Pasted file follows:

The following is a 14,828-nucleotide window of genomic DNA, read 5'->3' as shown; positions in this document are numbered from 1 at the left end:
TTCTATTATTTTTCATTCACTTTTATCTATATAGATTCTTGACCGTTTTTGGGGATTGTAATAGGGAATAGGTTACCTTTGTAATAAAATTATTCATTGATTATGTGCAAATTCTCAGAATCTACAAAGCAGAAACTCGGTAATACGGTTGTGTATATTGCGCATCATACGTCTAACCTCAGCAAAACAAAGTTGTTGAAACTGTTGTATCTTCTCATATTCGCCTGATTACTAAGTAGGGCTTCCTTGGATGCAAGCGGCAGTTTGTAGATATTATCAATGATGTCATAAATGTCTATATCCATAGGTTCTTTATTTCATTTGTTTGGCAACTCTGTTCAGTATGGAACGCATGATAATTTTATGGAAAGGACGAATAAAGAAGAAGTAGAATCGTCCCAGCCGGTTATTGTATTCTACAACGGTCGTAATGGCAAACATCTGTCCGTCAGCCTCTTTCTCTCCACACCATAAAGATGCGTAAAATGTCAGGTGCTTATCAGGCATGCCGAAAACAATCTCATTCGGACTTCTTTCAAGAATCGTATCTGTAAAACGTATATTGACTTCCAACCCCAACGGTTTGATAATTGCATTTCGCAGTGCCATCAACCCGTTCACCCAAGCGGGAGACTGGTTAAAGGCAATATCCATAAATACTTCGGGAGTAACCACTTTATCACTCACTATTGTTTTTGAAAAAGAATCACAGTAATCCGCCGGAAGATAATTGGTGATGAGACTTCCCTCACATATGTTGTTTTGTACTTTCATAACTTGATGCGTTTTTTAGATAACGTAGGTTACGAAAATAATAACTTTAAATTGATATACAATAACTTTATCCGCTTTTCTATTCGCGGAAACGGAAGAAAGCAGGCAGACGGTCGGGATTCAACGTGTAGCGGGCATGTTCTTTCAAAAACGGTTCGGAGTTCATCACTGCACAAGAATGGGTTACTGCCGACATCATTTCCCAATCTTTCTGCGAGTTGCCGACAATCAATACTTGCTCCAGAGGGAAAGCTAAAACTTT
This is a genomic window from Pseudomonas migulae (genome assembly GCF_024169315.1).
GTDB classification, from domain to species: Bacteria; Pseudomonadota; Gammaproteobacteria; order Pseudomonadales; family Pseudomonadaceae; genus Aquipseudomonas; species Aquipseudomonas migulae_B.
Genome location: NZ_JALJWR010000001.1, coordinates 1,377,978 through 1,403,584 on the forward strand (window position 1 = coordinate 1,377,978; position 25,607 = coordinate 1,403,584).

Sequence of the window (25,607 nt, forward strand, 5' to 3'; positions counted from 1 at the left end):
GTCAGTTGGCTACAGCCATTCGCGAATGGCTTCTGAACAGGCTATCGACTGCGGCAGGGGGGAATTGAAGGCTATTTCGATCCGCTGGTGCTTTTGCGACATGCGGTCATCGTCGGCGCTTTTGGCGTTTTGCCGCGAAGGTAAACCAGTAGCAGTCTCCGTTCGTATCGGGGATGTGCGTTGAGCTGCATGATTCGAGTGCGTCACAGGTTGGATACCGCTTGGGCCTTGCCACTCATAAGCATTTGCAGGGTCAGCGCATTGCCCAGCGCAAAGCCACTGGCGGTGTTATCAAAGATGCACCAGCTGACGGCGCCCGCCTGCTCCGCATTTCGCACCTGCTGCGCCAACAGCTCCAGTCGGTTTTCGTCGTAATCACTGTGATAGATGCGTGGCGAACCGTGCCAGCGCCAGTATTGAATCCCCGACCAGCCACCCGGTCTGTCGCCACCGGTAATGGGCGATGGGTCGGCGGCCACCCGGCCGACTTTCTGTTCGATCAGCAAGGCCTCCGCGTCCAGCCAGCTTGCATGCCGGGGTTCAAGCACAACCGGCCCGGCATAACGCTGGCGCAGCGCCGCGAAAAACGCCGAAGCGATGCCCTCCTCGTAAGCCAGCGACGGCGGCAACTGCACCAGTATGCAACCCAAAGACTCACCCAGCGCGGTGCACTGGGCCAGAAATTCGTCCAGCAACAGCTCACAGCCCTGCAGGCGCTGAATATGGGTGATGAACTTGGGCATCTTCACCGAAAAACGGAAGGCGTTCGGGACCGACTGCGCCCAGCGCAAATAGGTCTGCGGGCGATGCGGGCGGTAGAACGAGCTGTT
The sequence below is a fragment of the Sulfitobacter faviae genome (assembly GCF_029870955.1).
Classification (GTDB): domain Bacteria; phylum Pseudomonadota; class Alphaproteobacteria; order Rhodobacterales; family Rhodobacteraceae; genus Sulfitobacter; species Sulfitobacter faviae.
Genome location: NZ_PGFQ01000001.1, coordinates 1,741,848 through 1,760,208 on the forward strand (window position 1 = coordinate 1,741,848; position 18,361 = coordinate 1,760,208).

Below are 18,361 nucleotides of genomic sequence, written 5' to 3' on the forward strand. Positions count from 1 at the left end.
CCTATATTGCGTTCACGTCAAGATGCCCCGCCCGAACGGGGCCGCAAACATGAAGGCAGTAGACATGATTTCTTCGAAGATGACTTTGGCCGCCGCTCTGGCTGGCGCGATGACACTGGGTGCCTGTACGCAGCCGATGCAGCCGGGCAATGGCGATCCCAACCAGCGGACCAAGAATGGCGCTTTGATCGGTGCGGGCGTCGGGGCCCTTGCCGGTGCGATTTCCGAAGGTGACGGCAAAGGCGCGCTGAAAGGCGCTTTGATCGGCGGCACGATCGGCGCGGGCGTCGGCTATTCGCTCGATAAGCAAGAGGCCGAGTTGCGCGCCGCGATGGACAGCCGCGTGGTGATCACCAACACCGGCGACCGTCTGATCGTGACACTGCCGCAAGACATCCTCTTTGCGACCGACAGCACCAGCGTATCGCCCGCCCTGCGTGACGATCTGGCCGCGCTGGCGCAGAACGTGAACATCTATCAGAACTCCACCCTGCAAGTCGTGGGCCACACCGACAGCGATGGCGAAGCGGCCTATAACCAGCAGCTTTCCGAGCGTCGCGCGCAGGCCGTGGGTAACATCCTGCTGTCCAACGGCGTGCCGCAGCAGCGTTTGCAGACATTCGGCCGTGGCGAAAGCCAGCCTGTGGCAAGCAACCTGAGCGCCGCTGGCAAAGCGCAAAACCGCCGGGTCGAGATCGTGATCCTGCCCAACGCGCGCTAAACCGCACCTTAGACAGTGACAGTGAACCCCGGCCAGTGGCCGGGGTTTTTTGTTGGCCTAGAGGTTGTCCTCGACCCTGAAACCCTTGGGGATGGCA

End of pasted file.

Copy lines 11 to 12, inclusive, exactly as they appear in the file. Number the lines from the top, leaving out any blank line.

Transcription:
Below are 18,361 nucleotides of genomic sequence, written 5' to 3' on the forward strand. Positions count from 1 at the left end.
CCTATATTGCGTTCACGTCAAGATGCCCCGCCCGAACGGGGCCGCAAACATGAAGGCAGTAGACATGATTTCTTCGAAGATGACTTTGGCCGCCGCTCTGGCTGGCGCGATGACACTGGGTGCCTGTACGCAGCCGATGCAGCCGGGCAATGGCGATCCCAACCAGCGGACCAAGAATGGCGCTTTGATCGGTGCGGGCGTCGGGGCCCTTGCCGGTGCGATTTCCGAAGGTGACGGCAAAGGCGCGCTGAAAGGCGCTTTGATCGGCGGCACGATCGGCGCGGGCGTCGGCTATTCGCTCGATAAGCAAGAGGCCGAGTTGCGCGCCGCGATGGACAGCCGCGTGGTGATCACCAACACCGGCGACCGTCTGATCGTGACACTGCCGCAAGACATCCTCTTTGCGACCGACAGCACCAGCGTATCGCCCGCCCTGCGTGACGATCTGGCCGCGCTGGCGCAGAACGTGAACATCTATCAGAACTCCACCCTGCAAGTCGTGGGCCACACCGACAGCGATGGCGAAGCGGCCTATAACCAGCAGCTTTCCGAGCGTCGCGCGCAGGCCGTGGGTAACATCCTGCTGTCCAACGGCGTGCCGCAGCAGCGTTTGCAGACATTCGGCCGTGGCGAAAGCCAGCCTGTGGCAAGCAACCTGAGCGCCGCTGGCAAAGCGCAAAACCGCCGGGTCGAGATCGTGATCCTGCCCAACGCGCGCTAAACCGCACCTTAGACAGTGACAGTGAACCCCGGCCAGTGGCCGGGGTTTTTTGTTGGCCTAGAGGTTGTCCTCGACCCTGAAACCCTTGGGGATGGCA